This Drone Dives Up to 574 Feet Underwater, Features Sony Sensor

Flying drones have become extremely commonplace but also suffer from growing restrictions on their use. It’s hard to argue against their novelty, but safety continues to be a concern. So where do drones go next? What about underwater?

Underwater robotics company Geneinno recently announced its second underwater remote operated vehicle (ROV), the T1 Pro. Designed for more industrial uses, it does have several intriguing features that could appeal to photographers and videographers alike. For starters, it can dive as deep as 574 feet underwater and illuminate its surroundings thanks to a pair of 3000 lumens forward-mounted LED beams.

Optional lateral thruster.

It sports a total of six motorized rotors for maximum maneuverability underwater (and can be outfitted with an additional, optional lateral thruster), and unlike flying drones has a very impressive battery life: four hours via the built-in battery and eight total hours with the addition of an external battery. Each battery can fully charge in three hours. It has a pretty impressive peak speed of 6.8 feet per second (2 meters per second).

Though clearly not a photo-centric drone, what the T1 Pro does come equipped with isn’t bad. It features a 12 megapixel 1/2.3″ Sony CMOS sensor with an f/2.5 aperture and a fixed shutter speed of 1/30 second. It can shoot in JPEG, DNG RAW, or both simultaneously to an internal 128 GB memory card (the technical specifications and information PetaPixel was provided did not specify exactly how storage is handled). That sensor can also capture 4K video up to 30 frames per second and 1080p video up to 60 frames per second.

The drone can also live stream up to 1080p resolution.

The below video shows the original T1, the company’s first-generation underwater ROV that can reach a shallower, yet still impressive, 492 foot depth:

Underwater photography is always popular with travelers, especially in tropical locations. It’s why one of Olympus’ best-selling product lines is its rugged Tough TG-6 underwater camera. But you can only do so much with hand-held camera equipment, and the ability to do some serious underwater exploration and documentation would not be an option without something like the T1 Pro.

Because of the tricky nature of radio waves and water, the T1 Pro does use a long tether to keep itself connected to your mobile device and controller. There are methods that have been developed to communicate wirelessly underwater, but nothing to the degree that would be able to handle the high resolution live streaming the T1 provides… yet.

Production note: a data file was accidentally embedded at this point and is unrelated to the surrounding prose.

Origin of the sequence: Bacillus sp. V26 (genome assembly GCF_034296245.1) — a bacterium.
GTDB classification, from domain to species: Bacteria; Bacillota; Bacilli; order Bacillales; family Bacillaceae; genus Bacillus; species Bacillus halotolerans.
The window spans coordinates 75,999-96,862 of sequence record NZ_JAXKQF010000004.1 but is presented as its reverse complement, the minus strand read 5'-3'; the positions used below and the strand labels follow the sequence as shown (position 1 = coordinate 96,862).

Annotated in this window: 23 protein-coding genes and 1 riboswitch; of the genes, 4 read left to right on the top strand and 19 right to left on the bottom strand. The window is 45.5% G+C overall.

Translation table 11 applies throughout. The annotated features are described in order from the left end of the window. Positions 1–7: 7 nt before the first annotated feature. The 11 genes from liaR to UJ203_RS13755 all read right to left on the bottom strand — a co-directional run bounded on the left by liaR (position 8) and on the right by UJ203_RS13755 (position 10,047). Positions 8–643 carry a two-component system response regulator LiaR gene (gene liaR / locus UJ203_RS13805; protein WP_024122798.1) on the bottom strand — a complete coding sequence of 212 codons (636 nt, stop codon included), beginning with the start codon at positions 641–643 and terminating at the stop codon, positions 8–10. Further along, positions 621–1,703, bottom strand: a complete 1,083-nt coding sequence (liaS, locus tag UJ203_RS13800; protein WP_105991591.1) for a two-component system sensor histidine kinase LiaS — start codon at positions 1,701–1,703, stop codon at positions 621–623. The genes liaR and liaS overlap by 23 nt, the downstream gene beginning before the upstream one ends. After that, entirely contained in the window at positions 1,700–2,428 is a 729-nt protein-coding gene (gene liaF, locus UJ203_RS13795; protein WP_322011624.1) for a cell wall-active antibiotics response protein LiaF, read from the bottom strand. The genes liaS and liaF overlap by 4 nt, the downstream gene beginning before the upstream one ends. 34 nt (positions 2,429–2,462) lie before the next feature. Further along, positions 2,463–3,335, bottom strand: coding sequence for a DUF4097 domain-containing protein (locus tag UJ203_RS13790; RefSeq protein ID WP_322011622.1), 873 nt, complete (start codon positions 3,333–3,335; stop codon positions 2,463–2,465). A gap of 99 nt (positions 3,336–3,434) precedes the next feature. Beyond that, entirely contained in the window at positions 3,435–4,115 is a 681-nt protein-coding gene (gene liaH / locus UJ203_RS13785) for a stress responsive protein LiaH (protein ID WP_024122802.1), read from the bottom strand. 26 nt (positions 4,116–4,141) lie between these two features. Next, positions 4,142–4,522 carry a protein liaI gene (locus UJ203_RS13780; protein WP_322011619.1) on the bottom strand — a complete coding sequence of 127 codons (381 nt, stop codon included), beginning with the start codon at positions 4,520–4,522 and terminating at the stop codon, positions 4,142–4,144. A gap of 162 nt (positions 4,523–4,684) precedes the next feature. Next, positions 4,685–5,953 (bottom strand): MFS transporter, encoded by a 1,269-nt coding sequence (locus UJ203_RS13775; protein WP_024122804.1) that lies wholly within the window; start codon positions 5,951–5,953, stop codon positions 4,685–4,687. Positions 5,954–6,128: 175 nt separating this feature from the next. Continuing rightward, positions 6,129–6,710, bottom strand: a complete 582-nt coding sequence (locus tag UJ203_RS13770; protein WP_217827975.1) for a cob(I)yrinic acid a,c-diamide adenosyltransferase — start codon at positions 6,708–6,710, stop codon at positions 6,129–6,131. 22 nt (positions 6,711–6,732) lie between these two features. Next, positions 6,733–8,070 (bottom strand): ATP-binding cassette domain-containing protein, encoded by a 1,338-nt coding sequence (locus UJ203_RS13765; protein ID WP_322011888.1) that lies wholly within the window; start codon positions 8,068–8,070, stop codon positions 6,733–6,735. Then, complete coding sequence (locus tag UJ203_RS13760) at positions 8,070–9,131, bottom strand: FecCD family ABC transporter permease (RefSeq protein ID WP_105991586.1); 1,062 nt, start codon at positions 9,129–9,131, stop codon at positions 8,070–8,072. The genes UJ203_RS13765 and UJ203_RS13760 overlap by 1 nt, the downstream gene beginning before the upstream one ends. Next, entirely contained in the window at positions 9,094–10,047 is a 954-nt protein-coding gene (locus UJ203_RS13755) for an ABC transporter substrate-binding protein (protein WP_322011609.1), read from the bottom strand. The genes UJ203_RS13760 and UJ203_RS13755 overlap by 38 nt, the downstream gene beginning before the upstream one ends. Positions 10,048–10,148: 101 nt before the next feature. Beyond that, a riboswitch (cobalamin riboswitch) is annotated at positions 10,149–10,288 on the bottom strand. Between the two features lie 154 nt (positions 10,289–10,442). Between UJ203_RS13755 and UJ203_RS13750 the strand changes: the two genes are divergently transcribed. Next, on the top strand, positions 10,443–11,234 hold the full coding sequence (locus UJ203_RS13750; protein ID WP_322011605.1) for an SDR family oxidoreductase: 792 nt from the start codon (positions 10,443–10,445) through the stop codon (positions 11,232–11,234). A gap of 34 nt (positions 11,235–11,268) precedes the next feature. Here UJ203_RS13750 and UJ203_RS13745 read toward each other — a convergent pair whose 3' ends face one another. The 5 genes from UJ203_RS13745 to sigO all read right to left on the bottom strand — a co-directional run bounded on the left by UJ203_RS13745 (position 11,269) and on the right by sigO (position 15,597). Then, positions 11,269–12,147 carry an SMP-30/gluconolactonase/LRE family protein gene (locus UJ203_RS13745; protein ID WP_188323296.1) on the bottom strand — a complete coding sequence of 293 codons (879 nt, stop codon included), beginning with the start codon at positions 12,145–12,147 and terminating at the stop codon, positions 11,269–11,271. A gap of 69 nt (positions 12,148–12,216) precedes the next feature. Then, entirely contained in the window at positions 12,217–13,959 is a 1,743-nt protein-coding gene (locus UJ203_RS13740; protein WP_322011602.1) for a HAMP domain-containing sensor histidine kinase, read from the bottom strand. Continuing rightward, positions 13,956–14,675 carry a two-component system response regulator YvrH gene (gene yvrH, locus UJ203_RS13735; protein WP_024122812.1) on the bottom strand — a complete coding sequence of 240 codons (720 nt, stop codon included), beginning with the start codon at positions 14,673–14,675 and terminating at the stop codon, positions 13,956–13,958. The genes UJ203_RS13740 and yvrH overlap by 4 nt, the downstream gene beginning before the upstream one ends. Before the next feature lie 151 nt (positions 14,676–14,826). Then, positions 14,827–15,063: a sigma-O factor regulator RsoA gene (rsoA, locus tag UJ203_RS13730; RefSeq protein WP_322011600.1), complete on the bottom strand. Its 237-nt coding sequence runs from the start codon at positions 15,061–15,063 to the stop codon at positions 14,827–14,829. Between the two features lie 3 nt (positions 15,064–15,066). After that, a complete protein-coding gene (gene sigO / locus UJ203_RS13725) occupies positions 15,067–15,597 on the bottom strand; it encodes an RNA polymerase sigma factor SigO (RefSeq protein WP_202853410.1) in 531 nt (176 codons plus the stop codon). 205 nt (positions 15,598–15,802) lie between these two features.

The T1 can be outfitted with various additional optional add-ons that make it more suited for industrial applications like an omin-scan sonar, water quality detector, a second external camera that can be mounted below the T1 Pro to assess seabed conditions, a robotic arm attachment, and a laser scaler that can measure objects that divers can’t explore safely. While these add-ons are much more practical than creative, they show that there is much that is possible in the world of underwater drone and ROV development.

The T1 Pro is likely out of reach for most general consumers given its $3,000 price and limited photo/video capture capabilities, but what it can do does make you wonder what the next big leap for drones and robotics in photography will be. Looking at the company’s online store, they already came close. While more video-focused, the sold-out Poseidon I underwater drone is very nearly what has been described. The Poseidon even gets around the wired issue a bit by attaching the necessary cable to a floating buoy that will allow for wireless communication with the controller.

Considering the explosion of beautiful aerial images that have flooded the market since the widespread availability of drones, imagine what creators will discover under the sea, the largest unexplored landscape on Earth. If a company developed a drone like the T1 Pro but with more expansive features of an Olympus TG-6, that would be a product creative professionals might get behind.